But maybe you have to change the subject by defending your freedom of speech, because you cannot defend your policies.

  • Paul Kealoha-Blake

    bgal states: 1. Autopsy results ( I suspect this death was primarily due to obesity )

  • bgal4

    Based on the data collected on deaths in custody and the BPD HIPAA compliant descriptor re: victim size- large stature.

    not a suspicion, but a deduction based on available information.

  • Paul Kealoha-Blake

    I am not sure what you refer to Guest however Berkeley Mental Health Commission absolutely does not set policy regarding 5150’s. in fact BMHC can make suggestions regarding policy, but I assure you that any influence is a challenge to be acknowledged or acted on. If you wish to address the Commission or perhaps specifically me, regarding how your Commission can be a better contributor to your concerns please attend public comment at Commission meetings. Or as I have offered earlier, feel free to contact me specifically through email. I remain with many unanswered questions regarding the death of Xavier Christopher Moore. If you feel I am not asking relevant questions please share your questions and I will try to ask those questions. Any efforts by any respondents on this thread to imply or state that I am somehow being unfair or unbalanced in my attempt to present questions with the expectation of a clear and straight forward answers will be met with an open mind by me. It is possible that we are not legally entitled to those answers, but we are certainly legally entitled to ask questions and to exercise our highest entitlement to any forthcoming answers.

  • Paul Kealoha-Blake

    bgal4, should I consider this another suspicion or should I consider this as the COD? I am not attempting to dismiss your comment, only to clarify. I appreciate your research, based on that research.. should we declare the cause of death to be related to obesity and having no connection to mental health or contact and restraint? Please try to answer without more speculation. Both you and I are seeking answers. I applaud your efforts at research in an effort to seek answers. Additionally I believe your statement of having experience with 5150’s and I am sorry for your experience. 5150’s are traumatic experiences for all involved. Most individuals who are connected to a 5150 have had to face that trauma more than once, either as the principle or as an involved party. In either case it is a very challenging and soul wrenching experience. You have my sympathy and my ear to hear of your particular experience and how you feel the 5150 process can be made better.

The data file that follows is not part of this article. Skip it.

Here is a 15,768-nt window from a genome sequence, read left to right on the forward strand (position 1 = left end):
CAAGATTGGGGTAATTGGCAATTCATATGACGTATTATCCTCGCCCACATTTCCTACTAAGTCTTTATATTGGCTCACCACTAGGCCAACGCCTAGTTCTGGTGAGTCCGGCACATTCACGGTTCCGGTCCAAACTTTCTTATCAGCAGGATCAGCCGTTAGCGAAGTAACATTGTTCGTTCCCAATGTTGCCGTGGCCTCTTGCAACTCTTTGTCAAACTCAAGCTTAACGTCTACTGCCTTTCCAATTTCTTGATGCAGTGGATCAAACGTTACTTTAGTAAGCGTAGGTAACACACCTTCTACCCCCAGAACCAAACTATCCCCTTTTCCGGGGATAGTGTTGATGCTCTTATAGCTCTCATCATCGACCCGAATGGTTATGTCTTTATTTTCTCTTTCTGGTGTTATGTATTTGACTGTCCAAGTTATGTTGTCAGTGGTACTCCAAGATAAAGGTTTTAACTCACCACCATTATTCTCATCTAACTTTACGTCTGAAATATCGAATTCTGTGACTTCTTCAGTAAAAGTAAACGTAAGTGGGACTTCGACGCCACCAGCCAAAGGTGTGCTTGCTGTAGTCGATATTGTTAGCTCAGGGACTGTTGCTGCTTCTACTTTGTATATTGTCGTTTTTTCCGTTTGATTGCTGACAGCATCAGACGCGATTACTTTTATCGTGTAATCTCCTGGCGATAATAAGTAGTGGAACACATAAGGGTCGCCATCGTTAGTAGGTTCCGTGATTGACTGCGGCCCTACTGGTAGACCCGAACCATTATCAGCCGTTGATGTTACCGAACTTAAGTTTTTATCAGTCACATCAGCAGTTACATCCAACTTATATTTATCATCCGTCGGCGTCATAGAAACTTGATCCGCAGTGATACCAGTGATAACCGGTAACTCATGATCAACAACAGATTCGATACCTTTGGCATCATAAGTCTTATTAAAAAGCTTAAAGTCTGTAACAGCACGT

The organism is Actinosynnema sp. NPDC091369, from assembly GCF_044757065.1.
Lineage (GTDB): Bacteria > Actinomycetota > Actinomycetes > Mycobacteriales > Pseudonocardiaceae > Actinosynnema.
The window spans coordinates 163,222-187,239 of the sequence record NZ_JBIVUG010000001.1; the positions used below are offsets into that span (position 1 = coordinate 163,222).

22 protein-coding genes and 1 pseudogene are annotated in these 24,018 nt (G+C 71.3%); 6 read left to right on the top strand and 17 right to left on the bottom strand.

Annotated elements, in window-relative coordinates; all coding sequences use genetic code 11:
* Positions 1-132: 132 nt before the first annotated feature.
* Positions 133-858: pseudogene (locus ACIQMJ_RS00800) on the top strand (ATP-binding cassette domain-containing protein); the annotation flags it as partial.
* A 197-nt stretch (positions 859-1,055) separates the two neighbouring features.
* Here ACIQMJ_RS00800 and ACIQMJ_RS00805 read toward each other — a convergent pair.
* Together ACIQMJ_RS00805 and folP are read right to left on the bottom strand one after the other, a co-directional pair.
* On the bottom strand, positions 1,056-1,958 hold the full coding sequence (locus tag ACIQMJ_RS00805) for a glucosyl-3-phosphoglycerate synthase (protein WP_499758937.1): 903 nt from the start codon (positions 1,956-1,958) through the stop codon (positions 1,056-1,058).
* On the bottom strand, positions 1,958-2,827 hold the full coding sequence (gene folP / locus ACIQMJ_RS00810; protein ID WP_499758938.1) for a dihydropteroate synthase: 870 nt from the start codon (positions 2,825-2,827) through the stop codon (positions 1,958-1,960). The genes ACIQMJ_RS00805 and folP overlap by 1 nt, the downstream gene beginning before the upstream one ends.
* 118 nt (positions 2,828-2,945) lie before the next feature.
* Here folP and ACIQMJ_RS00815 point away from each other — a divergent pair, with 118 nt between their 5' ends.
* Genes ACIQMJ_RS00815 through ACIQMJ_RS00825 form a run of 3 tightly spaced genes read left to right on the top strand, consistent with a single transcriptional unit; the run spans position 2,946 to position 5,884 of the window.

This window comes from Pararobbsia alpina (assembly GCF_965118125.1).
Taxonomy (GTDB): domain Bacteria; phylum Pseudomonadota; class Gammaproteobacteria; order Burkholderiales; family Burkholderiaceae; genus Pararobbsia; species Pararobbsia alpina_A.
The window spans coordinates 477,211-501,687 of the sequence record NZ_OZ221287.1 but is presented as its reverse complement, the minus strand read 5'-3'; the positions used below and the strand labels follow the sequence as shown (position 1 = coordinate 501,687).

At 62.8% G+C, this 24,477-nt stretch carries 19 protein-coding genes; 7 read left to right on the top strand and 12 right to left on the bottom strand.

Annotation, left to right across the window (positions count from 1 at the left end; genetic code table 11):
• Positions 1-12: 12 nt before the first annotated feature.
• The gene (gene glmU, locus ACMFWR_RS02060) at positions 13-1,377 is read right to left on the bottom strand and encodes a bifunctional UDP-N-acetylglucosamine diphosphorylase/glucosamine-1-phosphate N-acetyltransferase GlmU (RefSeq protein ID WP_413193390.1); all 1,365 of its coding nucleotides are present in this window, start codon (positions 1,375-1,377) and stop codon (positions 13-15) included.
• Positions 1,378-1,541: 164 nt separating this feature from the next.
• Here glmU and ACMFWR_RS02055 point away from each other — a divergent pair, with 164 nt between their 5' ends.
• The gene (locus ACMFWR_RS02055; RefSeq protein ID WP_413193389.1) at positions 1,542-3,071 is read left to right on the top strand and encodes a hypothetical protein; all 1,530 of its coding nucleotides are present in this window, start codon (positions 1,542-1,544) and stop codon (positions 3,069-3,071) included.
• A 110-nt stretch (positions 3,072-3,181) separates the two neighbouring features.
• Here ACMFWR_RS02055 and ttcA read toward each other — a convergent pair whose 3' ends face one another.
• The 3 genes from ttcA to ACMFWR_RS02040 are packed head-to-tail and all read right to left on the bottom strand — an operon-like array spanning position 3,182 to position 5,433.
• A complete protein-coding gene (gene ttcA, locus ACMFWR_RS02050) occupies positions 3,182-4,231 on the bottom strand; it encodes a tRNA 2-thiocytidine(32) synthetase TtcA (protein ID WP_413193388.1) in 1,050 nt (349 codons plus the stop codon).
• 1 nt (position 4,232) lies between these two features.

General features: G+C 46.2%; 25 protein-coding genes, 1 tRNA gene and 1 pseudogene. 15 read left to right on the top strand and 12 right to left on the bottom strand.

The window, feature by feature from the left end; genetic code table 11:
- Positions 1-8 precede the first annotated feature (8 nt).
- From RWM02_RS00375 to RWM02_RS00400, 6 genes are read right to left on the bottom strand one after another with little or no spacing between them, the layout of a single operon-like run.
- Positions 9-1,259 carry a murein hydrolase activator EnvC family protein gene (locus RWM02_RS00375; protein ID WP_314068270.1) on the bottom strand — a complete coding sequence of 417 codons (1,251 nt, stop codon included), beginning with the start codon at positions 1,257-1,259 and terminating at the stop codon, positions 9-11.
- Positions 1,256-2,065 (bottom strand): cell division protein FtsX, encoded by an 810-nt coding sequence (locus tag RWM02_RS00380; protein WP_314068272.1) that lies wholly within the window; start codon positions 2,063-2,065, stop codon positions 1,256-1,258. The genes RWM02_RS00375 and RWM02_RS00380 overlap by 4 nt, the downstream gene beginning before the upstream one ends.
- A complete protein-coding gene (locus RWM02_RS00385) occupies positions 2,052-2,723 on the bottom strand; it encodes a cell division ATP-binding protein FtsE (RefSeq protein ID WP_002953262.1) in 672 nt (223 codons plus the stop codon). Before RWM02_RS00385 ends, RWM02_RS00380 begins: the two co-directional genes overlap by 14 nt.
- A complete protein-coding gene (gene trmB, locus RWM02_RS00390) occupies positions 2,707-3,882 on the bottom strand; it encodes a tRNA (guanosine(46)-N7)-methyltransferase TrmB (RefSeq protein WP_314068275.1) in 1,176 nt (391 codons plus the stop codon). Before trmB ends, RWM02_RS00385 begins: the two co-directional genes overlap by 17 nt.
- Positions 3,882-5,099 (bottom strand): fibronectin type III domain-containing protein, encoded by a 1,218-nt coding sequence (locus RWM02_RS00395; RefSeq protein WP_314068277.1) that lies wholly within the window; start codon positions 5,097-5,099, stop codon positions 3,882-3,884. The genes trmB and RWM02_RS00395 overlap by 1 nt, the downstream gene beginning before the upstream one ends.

• bgal4

    Your two first sentences contradict one another.

    I was told of the commission’s influence regarding 5150 practice by both the MHD director and the supervisor of the Mobile Crisis team in discussions Dec 2010.

    How long have you been on the commission? What expertise do you have in mental health or public health issues.

  • I’m Jes’ Sayin’

    Nobody in this conversation is going to determine COD.

  • bgal4

    the autopsy will provide medical evidence for COD, the rest is speculation.

    However, data shows that a considerable amount of deaths in custody in which breathing stops is due to medical problems associated with obesity. I did not research this I have read it in news stories over the years.

    I doubt we will agree much on mental health matters, I am pro Laura’s Law, I strongly believe that involuntary confinement and conservator laws need revision to favor family involvement in determining status. When we forced our father into the psych hospital due to alcohol psychosis, within a few weeks he died from a combination of medical conditions and breathing problems caused by the over-medicating with sedative. We did not sue or blame the psych hospital. We fought the medical hospital to allow him to die with dignity. We opposed medical interventions arguing no quality of life due to the late stages of alcohol psychosis.